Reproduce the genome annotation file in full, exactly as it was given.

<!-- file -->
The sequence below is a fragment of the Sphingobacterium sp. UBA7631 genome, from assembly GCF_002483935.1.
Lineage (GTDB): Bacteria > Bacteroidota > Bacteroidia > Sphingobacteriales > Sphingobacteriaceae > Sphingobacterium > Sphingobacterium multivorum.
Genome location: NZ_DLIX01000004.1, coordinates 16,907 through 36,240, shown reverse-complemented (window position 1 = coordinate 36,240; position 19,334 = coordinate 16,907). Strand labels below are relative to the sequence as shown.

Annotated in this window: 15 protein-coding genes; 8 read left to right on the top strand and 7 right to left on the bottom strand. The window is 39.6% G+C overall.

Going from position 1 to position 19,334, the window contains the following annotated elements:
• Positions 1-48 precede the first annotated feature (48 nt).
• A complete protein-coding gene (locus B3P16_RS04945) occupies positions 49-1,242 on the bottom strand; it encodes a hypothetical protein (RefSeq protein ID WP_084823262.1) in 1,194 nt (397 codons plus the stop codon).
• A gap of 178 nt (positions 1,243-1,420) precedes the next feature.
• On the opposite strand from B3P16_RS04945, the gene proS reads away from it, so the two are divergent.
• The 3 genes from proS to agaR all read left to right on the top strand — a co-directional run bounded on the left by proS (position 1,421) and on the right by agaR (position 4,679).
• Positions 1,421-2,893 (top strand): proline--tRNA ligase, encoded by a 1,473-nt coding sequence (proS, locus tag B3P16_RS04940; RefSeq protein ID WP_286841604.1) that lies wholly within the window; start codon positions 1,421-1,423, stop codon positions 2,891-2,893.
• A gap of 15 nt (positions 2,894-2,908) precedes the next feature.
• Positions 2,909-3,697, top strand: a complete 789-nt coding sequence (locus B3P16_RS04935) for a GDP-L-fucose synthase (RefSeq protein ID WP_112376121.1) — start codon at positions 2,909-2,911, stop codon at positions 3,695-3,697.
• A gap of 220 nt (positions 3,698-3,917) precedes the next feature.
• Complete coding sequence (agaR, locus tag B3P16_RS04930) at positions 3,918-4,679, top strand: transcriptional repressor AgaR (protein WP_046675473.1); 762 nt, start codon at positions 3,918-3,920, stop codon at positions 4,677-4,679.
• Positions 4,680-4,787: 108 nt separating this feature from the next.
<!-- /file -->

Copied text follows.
The sequence below is a fragment of the Sphingobacterium sp. UBA7631 genome, from assembly GCF_002483935.1.
Lineage (GTDB): Bacteria > Bacteroidota > Bacteroidia > Sphingobacteriales > Sphingobacteriaceae > Sphingobacterium > Sphingobacterium multivorum.
Genome location: NZ_DLIX01000004.1, coordinates 16,907 through 36,240, shown reverse-complemented (window position 1 = coordinate 36,240; position 19,334 = coordinate 16,907). Strand labels below are relative to the sequence as shown.

Annotated in this window: 15 protein-coding genes; 8 read left to right on the top strand and 7 right to left on the bottom strand. The window is 39.6% G+C overall.

Going from position 1 to position 19,334, the window contains the following annotated elements:
• Positions 1-48 precede the first annotated feature (48 nt).
• A complete protein-coding gene (locus B3P16_RS04945) occupies positions 49-1,242 on the bottom strand; it encodes a hypothetical protein (RefSeq protein ID WP_084823262.1) in 1,194 nt (397 codons plus the stop codon).
• A gap of 178 nt (positions 1,243-1,420) precedes the next feature.
• On the opposite strand from B3P16_RS04945, the gene proS reads away from it, so the two are divergent.
• The 3 genes from proS to agaR all read left to right on the top strand — a co-directional run bounded on the left by proS (position 1,421) and on the right by agaR (position 4,679).
• Positions 1,421-2,893 (top strand): proline--tRNA ligase, encoded by a 1,473-nt coding sequence (proS, locus tag B3P16_RS04940; RefSeq protein ID WP_286841604.1) that lies wholly within the window; start codon positions 1,421-1,423, stop codon positions 2,891-2,893.
• A gap of 15 nt (positions 2,894-2,908) precedes the next feature.
• Positions 2,909-3,697, top strand: a complete 789-nt coding sequence (locus B3P16_RS04935) for a GDP-L-fucose synthase (RefSeq protein ID WP_112376121.1) — start codon at positions 2,909-2,911, stop codon at positions 3,695-3,697.
• A gap of 220 nt (positions 3,698-3,917) precedes the next feature.
• Complete coding sequence (agaR, locus tag B3P16_RS04930) at positions 3,918-4,679, top strand: transcriptional repressor AgaR (protein WP_046675473.1); 762 nt, start codon at positions 3,918-3,920, stop codon at positions 4,677-4,679.
• Positions 4,680-4,787: 108 nt separating this feature from the next.